By ‘people’ I mean “the species of which your protagonist is a member”. This can be anything from humans to Rfflikians from Nar’kzdos. In the end, if your story revolves around these “people” (for want of a better word) they will need to have emotions and customs just as humans do. Not necessarily the same way of thinking, but your readers, as humans, must be able to relate to your characters on a human level. Otherwise it’s just a scientific paper about the Rfflikians from Nar’kzdos and your only readers will be anthropologists who specialise in extraterrestrial lifeforms and societies.
Doesn’t sound so thrilling, does it?
Your characters may not be human, but they must have human emotions. Nervousness, fear, joy, anger – they must be capable of experiencing all these and more. So when it comes to emotions, you don’t have a lot of leeway. However, when it comes to what arouses those emotions, well, let the party begin!
When it comes to culture you can do whatever you like. Women can be raised specifically to be human sacrifices. Men can have the third toe on each foot removed at their 90th full moon. Wild buffalo can be eaten on the third day of the third month of every third year and the horns carved into sex toys. The possibilities really are endless.
Again, if you are stuck for inspiration, look to Earth’s own cultures. Every tribe has its own customs, most of which have been in place and revered as sacred for hundreds if not thousands of years. Looking back through history you will find many examples of things which to us seem utterly barbaric, but which to the people in question were simply a way of life. Example, Sparta. Closer to home, what about the common current practice of allowing teenagers a year off between school and university? You could put anything in there…
Again, you don’t have to lift something wholesale from Earth’s past or its present. Change a single detail and make it extraordinary. For instance, there is a tribe in Africa whose young men must leap cattle as a proof of their manhood. But what if a young man (or young woman) had to ride a wild buffalo to prove their prowess? What if all the men (and/or women) of that village/tribe rode buffalo instead of horses and their coming-of-age test was to tame a wild one?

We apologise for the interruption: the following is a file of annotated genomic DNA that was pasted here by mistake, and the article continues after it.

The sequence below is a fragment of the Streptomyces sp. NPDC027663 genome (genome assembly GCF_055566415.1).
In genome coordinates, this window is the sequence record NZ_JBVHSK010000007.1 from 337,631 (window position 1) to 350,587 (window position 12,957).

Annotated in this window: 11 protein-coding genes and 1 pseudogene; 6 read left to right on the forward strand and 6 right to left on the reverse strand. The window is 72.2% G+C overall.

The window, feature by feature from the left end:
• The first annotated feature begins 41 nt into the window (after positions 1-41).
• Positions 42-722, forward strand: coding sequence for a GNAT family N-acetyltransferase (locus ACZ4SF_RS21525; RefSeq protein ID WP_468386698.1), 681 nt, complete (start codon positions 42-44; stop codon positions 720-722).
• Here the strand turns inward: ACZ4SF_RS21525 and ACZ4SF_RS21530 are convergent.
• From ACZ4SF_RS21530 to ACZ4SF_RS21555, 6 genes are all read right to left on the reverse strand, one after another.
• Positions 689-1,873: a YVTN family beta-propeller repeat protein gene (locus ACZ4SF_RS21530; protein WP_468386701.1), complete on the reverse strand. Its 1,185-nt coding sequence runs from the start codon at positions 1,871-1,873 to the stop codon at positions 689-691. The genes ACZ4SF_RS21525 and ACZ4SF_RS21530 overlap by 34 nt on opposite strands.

Tribes living in the rainforest know how to live in such a way that their existence is not detrimental to their habitat and it is worth bearing this in mind when thinking up customs and traditions for your people. In these situations, conflict is often as simple as introducing a foreign race that does not have the same respect for its surroundings (think humans vs. Na’vi in Avatar). Or white men vs. just about any native race on Earth.
You could also turn this idea completely on its head and introduce a high-tech but nature-loving race that ends up dominating the not-quite-as-high-tech disregarding-nature race. I actually did this in my first novel and yes, the latter race was us. It produced some interesting questions, especially regarding the rights of the people who were there first, even if they were sending their planet to hell in a handbasket.
However, be very careful when introducing different civilisations to each other, as suggested above. It is very easy to make whichever civilisation is your bad guy somewhat two-dimensional – the big bad high-technology ignorers of Nature vs. the good, low-tech working-with-their-habitat people (or whatever). There should be pros and cons to both sides as creating a believable civilisation depends on all the various aspects being shown.
Civilisations are like individual characters in that respect. They must be as fully developed as the individuals that comprise them. When you get it right, you end up with a scenario where your fans want to know absolutely everything about this civilisation, up to and including its language (Klingon, anyone?). They don’t have to be the good guys to earn a place in your readers’ hearts.